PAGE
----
wonderfully nnd I nm now quito well
again. No woman suffering from fe
male ills will regret it if sho takes this
medicino." Mrs. James G. LeCleab.
' 330 Hunt St, Detroit, Mich.
Another Case
Philadelphia, To. "Lydia E. Fink
ham'n Vcgetablo Compound la all yoa
claim it to be. About two or three
days beforo my periods I would get bad
backaches, then pains In right and left
sides, nnd my head would acho. I called
the doctor and ha said I had organic in
flammation. Iwcnttohlmforawhilobut
did not get woll so I took Lydia KFink
ham'sVcgctablo Compound. After tak
ing two bottles I was relieved and finally
my troubles left me. I married and
have two little girl. I have had no re
turn of the old troubles." Mrs. Cbas.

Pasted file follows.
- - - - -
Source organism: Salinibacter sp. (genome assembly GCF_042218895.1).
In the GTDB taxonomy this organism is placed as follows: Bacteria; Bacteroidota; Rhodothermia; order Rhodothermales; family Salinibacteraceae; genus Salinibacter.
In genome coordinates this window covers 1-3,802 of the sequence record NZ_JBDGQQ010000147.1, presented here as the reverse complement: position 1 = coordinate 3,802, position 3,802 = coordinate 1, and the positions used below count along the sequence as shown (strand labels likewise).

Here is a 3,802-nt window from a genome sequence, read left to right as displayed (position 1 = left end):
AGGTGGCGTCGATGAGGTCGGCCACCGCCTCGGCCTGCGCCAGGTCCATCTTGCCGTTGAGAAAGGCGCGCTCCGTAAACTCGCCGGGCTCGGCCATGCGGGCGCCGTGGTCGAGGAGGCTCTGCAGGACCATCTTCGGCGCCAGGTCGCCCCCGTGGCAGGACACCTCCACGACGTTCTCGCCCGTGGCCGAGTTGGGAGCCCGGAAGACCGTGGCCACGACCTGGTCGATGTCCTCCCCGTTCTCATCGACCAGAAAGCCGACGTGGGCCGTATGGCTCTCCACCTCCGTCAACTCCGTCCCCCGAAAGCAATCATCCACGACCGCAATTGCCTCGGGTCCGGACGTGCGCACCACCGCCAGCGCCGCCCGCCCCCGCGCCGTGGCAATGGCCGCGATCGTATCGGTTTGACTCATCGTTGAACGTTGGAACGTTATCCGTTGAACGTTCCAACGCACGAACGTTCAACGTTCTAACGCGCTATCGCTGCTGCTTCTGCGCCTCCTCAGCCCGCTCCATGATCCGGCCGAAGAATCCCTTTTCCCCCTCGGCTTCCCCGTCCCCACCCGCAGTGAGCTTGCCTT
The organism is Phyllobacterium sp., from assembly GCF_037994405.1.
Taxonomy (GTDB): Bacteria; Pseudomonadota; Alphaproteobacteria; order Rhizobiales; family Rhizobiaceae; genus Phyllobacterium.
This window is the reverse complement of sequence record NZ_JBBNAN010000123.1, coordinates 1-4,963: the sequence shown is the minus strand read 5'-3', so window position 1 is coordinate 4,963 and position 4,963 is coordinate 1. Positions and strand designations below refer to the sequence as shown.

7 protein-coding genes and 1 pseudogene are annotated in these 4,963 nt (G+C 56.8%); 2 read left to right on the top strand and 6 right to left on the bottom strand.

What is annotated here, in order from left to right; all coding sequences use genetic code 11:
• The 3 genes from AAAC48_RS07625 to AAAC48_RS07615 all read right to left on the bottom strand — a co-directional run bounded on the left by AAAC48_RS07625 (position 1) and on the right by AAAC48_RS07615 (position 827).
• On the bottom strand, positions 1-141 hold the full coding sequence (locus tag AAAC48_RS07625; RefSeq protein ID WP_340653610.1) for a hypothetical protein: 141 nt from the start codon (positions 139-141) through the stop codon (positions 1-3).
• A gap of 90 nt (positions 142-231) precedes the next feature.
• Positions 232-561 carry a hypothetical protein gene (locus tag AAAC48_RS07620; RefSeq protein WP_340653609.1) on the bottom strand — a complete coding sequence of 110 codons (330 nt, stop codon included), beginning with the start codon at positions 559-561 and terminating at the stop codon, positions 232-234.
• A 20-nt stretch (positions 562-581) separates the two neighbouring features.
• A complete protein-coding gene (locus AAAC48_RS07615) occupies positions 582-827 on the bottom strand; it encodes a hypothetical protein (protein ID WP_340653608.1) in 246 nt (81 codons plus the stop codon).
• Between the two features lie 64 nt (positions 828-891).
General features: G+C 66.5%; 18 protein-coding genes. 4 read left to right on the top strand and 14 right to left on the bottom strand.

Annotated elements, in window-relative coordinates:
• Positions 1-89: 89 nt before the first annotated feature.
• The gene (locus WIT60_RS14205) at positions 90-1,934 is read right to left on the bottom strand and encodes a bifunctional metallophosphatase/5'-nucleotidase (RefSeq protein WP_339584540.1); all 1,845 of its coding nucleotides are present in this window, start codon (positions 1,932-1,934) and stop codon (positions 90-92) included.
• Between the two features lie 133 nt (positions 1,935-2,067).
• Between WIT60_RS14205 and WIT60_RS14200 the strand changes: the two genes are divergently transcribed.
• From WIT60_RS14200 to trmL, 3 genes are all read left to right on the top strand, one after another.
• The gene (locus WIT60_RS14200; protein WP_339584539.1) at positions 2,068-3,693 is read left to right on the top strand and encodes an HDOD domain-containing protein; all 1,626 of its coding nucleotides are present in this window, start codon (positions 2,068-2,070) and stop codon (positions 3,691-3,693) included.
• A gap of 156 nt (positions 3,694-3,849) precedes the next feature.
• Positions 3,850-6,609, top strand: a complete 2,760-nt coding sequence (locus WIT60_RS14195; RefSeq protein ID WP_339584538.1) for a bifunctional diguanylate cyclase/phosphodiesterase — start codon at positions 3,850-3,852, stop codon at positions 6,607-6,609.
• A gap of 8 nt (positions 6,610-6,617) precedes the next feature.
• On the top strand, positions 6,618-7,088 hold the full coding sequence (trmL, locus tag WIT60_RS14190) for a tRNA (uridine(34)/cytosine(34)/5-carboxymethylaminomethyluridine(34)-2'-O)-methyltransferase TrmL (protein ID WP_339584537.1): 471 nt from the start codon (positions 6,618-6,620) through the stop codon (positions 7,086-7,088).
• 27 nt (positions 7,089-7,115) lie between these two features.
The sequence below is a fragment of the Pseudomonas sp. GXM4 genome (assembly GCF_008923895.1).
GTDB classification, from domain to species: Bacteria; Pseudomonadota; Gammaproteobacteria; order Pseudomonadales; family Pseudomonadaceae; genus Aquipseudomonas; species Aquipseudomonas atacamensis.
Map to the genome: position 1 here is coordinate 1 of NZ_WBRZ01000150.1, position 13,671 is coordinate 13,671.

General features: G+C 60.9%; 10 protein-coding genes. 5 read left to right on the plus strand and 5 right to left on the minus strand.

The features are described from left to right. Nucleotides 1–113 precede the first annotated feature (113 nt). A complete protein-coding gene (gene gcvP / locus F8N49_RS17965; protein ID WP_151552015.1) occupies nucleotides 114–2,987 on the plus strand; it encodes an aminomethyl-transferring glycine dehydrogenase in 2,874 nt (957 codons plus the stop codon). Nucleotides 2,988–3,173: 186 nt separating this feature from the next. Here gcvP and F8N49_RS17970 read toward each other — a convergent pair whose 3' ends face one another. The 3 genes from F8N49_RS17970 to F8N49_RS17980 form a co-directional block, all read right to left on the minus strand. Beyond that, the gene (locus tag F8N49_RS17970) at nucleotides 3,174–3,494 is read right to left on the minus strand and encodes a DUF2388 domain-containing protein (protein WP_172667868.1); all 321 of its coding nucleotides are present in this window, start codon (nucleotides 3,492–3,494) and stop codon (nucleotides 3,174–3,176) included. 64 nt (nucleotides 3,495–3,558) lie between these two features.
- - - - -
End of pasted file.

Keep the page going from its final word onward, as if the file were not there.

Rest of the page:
Uoell, 2G50 a Chadwick St, Phila,Pa,
if - Wi'i,
L$hnZ&$
r v v o ; o i o j ; -;- ; ; 1
OY'S RETURN
Dy OCRTnUDE MARY SHERIDAN.
Scut!" oidered Mrs. Jared Smith,
mid bung! a lolling pin wont hurtling
tnrough tho open doorway attar a
11) lug cnnltiu It struck tho animal,
who uttered a cry of pain and din
.ipprnied, limping
' Kuny, mother, easy doe-i It, ou
know,' bpoke an men, soothing volco,
and Jnred Smith cinio into view.
Just a minute more und 1 might
hue got It. Here's jour rolling pin,
ma I'll look after the dog."
' You'll do no such tiling, Jurcd
Smith!" stormed IiIb angry helpmeet.
"The nnlmal gut his lesson nnd de
serves It I told ou when ou
brought the half-starved creature
hero H'Htcrd.iy hu'd mako ua tioublo."
"And what has ho been doing?"
inquired .lured placidly.
' IleUer ask that when you get our